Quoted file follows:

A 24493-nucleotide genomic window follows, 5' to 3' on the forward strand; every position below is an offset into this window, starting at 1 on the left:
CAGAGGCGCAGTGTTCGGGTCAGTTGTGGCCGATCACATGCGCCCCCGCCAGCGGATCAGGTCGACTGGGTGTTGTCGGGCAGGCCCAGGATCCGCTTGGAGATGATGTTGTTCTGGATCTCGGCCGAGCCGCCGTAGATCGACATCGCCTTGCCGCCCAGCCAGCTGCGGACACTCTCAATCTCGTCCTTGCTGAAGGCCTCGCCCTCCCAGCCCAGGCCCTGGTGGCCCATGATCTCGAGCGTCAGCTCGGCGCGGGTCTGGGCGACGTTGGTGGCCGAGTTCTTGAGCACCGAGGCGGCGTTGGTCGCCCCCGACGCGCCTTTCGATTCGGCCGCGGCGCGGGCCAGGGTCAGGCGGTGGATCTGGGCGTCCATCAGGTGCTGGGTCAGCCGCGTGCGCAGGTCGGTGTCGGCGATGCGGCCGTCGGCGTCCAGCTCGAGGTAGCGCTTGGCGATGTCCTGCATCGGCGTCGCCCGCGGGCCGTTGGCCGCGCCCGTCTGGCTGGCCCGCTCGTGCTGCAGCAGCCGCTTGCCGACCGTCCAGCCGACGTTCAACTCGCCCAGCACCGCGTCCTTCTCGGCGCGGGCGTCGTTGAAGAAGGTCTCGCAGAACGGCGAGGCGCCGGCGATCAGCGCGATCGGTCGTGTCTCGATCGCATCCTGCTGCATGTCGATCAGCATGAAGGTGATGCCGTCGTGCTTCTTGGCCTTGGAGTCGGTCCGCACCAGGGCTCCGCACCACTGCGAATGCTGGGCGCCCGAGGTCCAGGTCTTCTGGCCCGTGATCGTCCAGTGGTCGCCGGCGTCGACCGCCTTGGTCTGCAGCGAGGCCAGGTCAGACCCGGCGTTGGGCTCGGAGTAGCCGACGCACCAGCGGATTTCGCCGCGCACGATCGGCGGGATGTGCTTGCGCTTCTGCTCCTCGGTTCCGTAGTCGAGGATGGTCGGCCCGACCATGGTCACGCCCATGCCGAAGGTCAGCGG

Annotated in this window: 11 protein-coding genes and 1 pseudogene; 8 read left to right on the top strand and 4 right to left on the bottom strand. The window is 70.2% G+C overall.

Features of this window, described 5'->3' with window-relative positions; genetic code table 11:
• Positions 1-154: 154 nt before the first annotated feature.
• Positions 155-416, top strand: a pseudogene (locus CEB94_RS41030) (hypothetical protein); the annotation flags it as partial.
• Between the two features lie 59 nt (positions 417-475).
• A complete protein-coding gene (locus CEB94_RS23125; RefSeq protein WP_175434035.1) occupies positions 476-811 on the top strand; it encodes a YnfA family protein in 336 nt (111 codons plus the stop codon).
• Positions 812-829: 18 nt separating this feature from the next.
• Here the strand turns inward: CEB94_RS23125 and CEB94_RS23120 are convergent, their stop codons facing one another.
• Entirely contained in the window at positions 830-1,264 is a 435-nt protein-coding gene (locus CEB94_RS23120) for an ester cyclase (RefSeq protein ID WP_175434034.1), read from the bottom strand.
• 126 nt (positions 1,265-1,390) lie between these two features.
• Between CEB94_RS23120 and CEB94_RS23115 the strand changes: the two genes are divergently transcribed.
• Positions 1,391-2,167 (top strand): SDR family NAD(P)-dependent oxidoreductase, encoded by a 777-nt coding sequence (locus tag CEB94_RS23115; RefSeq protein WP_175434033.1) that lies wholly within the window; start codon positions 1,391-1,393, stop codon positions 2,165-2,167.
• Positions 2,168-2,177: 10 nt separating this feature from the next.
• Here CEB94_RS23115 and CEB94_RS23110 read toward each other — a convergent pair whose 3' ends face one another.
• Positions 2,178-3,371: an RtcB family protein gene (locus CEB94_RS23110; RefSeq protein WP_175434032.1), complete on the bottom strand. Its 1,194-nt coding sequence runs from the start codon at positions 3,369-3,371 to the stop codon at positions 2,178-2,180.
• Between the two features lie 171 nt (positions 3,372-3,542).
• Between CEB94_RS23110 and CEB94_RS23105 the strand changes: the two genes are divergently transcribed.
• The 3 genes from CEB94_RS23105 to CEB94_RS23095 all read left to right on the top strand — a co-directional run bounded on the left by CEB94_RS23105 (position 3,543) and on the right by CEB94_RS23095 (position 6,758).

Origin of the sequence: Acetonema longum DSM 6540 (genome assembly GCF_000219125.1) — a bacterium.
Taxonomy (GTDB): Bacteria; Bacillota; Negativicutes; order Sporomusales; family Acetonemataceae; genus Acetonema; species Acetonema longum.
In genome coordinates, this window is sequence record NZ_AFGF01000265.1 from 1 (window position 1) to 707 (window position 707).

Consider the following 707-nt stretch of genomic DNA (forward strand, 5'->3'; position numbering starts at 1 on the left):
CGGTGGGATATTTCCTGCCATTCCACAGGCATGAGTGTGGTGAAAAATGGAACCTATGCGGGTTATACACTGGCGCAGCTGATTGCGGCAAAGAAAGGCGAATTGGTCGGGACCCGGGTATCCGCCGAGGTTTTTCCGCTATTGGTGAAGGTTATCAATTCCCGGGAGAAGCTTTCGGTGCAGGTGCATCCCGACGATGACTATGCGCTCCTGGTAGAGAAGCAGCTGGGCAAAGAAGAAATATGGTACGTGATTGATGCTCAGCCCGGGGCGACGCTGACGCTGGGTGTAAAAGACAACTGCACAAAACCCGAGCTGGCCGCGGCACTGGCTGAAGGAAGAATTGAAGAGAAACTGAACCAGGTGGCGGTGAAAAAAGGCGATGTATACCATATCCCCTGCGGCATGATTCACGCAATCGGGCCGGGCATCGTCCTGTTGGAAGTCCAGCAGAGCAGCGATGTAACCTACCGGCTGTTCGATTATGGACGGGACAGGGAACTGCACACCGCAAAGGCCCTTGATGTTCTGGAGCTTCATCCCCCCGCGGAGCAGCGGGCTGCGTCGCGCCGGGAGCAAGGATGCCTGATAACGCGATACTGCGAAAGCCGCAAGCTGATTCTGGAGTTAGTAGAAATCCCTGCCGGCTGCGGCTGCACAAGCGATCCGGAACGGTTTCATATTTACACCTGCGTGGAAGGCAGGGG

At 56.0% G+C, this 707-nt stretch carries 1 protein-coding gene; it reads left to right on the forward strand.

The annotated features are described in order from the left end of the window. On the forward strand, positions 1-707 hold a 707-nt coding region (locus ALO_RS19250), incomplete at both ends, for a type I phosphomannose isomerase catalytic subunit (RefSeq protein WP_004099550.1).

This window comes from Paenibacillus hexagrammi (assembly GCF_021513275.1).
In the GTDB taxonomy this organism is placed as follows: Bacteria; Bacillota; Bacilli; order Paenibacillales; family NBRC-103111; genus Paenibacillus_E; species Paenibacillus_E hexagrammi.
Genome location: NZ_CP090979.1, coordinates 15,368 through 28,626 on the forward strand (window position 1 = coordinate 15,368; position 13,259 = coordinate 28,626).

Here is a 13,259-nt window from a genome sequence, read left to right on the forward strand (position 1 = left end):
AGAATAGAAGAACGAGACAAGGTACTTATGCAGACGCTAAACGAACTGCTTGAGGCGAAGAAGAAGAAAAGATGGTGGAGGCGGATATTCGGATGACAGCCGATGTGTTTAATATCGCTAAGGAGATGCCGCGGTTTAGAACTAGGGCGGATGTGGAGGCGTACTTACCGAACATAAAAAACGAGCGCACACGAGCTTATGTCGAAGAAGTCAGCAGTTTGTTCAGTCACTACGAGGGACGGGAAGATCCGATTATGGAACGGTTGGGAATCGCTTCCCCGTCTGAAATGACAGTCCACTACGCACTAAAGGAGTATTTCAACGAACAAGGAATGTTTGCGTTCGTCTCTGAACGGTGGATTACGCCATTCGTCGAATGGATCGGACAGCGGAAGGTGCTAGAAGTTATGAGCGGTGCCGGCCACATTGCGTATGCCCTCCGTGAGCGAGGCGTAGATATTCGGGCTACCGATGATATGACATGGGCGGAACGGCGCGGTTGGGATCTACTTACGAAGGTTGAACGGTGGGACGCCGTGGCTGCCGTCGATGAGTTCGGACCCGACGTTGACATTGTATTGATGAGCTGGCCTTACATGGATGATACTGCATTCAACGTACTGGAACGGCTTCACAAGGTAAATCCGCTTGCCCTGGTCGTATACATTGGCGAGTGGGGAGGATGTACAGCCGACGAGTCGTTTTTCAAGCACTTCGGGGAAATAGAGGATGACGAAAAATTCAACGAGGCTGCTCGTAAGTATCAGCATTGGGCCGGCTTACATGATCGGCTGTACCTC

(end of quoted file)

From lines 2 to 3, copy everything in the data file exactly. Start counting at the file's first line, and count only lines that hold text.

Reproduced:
CAGAGGCGCAGTGTTCGGGTCAGTTGTGGCCGATCACATGCGCCCCCGCCAGCGGATCAGGTCGACTGGGTGTTGTCGGGCAGGCCCAGGATCCGCTTGGAGATGATGTTGTTCTGGATCTCGGCCGAGCCGCCGTAGATCGACATCGCCTTGCCGCCCAGCCAGCTGCGGACACTCTCAATCTCGTCCTTGCTGAAGGCCTCGCCCTCCCAGCCCAGGCCCTGGTGGCCCATGATCTCGAGCGTCAGCTCGGCGCGGGTCTGGGCGACGTTGGTGGCCGAGTTCTTGAGCACCGAGGCGGCGTTGGTCGCCCCCGACGCGCCTTTCGATTCGGCCGCGGCGCGGGCCAGGGTCAGGCGGTGGATCTGGGCGTCCATCAGGTGCTGGGTCAGCCGCGTGCGCAGGTCGGTGTCGGCGATGCGGCCGTCGGCGTCCAGCTCGAGGTAGCGCTTGGCGATGTCCTGCATCGGCGTCGCCCGCGGGCCGTTGGCCGCGCCCGTCTGGCTGGCCCGCTCGTGCTGCAGCAGCCGCTTGCCGACCGTCCAGCCGACGTTCAACTCGCCCAGCACCGCGTCCTTCTCGGCGCGGGCGTCGTTGAAGAAGGTCTCGCAGAACGGCGAGGCGCCGGCGATCAGCGCGATCGGTCGTGTCTCGATCGCATCCTGCTGCATGTCGATCAGCATGAAGGTGATGCCGTCGTGCTTCTTGGCCTTGGAGTCGGTCCGCACCAGGGCTCCGCACCACTGCGAATGCTGGGCGCCCGAGGTCCAGGTCTTCTGGCCCGTGATCGTCCAGTGGTCGCCGGCGTCGACCGCCTTGGTCTGCAGCGAGGCCAGGTCAGACCCGGCGTTGGGCTCGGAGTAGCCGACGCACCAGCGGATTTCGCCGCGCACGATCGGCGGGATGTGCTTGCGCTTCTGCTCCTCGGTTCCGTAGTCGAGGATGGTCGGCCCGACCATGGTCACGCCCATGCCGAAGGTCAGCGG

Annotated in this window: 11 protein-coding genes and 1 pseudogene; 8 read left to right on the top strand and 4 right to left on the bottom strand. The window is 70.2% G+C overall.